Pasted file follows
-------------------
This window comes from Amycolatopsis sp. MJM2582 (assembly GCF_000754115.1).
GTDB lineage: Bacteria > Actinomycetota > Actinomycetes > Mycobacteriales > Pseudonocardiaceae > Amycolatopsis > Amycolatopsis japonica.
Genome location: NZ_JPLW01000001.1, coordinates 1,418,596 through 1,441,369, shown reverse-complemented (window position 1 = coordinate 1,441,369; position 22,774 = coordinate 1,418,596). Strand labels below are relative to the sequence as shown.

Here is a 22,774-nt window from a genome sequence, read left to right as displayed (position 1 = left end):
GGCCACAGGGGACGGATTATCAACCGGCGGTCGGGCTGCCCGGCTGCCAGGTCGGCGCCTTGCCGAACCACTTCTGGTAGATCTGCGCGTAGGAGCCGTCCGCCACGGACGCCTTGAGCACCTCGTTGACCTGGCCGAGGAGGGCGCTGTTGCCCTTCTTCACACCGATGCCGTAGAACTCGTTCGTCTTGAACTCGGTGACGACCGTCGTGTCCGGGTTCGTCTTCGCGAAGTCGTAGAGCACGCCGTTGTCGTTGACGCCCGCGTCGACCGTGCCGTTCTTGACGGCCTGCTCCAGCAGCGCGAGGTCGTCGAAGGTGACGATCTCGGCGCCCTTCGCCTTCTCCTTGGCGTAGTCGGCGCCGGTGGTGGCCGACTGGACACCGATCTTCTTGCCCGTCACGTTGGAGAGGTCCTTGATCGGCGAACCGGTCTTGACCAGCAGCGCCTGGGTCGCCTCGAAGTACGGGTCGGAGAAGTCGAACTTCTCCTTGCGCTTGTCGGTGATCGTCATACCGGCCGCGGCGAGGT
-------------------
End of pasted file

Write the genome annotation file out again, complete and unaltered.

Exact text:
This window comes from Amycolatopsis sp. MJM2582 (assembly GCF_000754115.1).
GTDB lineage: Bacteria > Actinomycetota > Actinomycetes > Mycobacteriales > Pseudonocardiaceae > Amycolatopsis > Amycolatopsis japonica.
Genome location: NZ_JPLW01000001.1, coordinates 1,418,596 through 1,441,369, shown reverse-complemented (window position 1 = coordinate 1,441,369; position 22,774 = coordinate 1,418,596). Strand labels below are relative to the sequence as shown.

Here is a 22,774-nt window from a genome sequence, read left to right as displayed (position 1 = left end):
GGCCACAGGGGACGGATTATCAACCGGCGGTCGGGCTGCCCGGCTGCCAGGTCGGCGCCTTGCCGAACCACTTCTGGTAGATCTGCGCGTAGGAGCCGTCCGCCACGGACGCCTTGAGCACCTCGTTGACCTGGCCGAGGAGGGCGCTGTTGCCCTTCTTCACACCGATGCCGTAGAACTCGTTCGTCTTGAACTCGGTGACGACCGTCGTGTCCGGGTTCGTCTTCGCGAAGTCGTAGAGCACGCCGTTGTCGTTGACGCCCGCGTCGACCGTGCCGTTCTTGACGGCCTGCTCCAGCAGCGCGAGGTCGTCGAAGGTGACGATCTCGGCGCCCTTCGCCTTCTCCTTGGCGTAGTCGGCGCCGGTGGTGGCCGACTGGACACCGATCTTCTTGCCCGTCACGTTGGAGAGGTCCTTGATCGGCGAACCGGTCTTGACCAGCAGCGCCTGGGTCGCCTCGAAGTACGGGTCGGAGAAGTCGAACTTCTCCTTGCGCTTGTCGGTGATCGTCATACCGGCCGCGGCGAGGT